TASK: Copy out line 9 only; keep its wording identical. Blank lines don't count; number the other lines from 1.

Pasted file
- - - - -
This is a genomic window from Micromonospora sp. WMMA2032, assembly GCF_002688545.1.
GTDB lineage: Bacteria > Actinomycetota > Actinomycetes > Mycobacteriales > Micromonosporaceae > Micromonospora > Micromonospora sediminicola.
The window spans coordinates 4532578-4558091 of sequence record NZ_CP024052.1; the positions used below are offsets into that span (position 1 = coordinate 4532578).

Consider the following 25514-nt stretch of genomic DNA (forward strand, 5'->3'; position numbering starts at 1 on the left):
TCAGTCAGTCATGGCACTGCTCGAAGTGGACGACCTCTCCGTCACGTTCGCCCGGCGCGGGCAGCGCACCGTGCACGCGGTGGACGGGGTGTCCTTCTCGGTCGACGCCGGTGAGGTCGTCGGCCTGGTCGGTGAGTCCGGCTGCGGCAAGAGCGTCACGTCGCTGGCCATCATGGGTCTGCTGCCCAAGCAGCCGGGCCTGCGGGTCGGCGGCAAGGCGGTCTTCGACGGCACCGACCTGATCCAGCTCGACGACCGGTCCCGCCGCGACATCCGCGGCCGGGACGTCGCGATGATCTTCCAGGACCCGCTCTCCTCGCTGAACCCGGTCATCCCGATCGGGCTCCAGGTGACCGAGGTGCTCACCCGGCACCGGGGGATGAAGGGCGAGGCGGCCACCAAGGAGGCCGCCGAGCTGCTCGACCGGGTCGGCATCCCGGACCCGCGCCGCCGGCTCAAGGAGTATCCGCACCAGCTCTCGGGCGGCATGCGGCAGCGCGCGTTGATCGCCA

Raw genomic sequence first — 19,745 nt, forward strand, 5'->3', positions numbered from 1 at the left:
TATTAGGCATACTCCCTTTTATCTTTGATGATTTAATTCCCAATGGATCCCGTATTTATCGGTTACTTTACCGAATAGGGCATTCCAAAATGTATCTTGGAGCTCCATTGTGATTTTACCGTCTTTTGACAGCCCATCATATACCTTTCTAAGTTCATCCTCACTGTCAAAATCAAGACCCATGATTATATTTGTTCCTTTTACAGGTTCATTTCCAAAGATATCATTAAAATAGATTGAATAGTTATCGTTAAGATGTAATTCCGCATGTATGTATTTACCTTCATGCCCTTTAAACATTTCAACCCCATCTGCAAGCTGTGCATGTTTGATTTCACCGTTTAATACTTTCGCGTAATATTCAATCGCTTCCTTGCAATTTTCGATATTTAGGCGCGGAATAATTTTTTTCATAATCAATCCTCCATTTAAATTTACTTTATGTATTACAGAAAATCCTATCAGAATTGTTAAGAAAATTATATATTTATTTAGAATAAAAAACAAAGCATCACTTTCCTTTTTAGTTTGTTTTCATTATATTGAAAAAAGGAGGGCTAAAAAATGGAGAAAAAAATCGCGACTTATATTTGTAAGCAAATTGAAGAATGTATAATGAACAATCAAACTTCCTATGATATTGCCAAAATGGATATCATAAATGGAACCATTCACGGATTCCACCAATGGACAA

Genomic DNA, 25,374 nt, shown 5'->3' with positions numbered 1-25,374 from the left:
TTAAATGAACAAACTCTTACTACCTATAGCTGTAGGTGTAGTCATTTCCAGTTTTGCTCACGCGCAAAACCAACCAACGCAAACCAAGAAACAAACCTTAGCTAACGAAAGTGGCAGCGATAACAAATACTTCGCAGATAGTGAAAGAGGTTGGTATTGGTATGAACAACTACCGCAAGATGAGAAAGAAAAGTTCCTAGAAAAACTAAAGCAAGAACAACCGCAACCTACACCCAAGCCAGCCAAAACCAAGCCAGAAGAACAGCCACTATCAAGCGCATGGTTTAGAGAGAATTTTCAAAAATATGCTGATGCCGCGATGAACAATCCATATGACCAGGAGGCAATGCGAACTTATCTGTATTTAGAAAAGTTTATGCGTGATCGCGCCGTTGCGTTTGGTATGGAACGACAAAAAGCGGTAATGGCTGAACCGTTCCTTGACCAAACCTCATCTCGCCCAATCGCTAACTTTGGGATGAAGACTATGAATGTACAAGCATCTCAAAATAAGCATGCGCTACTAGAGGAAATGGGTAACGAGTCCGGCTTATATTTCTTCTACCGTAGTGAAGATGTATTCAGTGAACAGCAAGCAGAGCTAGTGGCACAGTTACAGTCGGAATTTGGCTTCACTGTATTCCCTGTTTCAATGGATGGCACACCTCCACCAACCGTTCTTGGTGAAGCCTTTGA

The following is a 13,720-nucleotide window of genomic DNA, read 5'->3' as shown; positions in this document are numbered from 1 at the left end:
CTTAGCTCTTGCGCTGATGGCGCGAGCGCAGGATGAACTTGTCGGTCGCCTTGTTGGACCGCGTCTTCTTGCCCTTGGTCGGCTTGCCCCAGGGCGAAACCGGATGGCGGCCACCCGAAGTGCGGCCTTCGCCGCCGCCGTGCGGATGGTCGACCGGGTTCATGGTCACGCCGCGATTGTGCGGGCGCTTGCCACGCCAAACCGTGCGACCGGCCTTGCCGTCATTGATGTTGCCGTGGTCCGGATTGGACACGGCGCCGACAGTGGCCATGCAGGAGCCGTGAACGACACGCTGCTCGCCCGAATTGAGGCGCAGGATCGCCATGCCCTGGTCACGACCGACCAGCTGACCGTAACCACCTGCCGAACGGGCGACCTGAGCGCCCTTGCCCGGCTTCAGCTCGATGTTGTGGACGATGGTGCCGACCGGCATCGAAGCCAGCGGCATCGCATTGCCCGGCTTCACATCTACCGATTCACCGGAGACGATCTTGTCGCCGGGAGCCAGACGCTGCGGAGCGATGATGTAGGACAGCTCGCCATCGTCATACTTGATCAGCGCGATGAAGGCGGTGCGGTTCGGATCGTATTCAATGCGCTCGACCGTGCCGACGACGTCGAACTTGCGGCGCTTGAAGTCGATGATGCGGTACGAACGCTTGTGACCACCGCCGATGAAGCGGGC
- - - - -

TTAAATGAACAAACTCTTACTACCTATAGCTGTAGGTGTAGTCATTTCCAGTTTTGCTCACGCGCAAAACCAACCAACGCAAACCAAGAAACAAACCTTAGCTAACGAAAGTGGCAGCGATAACAAATACTTCGCAGATAGTGAAAGAGGTTGGTATTGGTATGAACAACTACCGCAAGATGAGAAAGAAAAGTTCCTAGAAAAACTAAAGCAAGAACAACCGCAACCTACACCCAAGCCAGCCAAAACCAAGCCAGAAGAACAGCCACTATCAAGCGCATGGTTTAGAGAGAATTTTCAAAAATATGCTGATGCCGCGATGAACAATCCATATGACCAGGAGGCAATGCGAACTTATCTGTATTTAGAAAAGTTTATGCGTGATCGCGCCGTTGCGTTTGGTATGGAACGACAAAAAGCGGTAATGGCTGAACCGTTCCTTGACCAAACCTCATCTCGCCCAATCGCTAACTTTGGGATGAAGACTATGAATGTACAAGCATCTCAAAATAAGCATGCGCTACTAGAGGAAATGGGTAACGAGTCCGGCTTATATTTCTTCTACCGTAGTGAAGATGTATTCAGTGAACAGCAAGCAGAGCTAGTGGCACAGTTACAGTCGGAATTTGGCTTCACTGTATTCCCTGTTTCAATGGATGGCACACCTCCACCAACCGTTCTTGGTGAAGCCTTTGA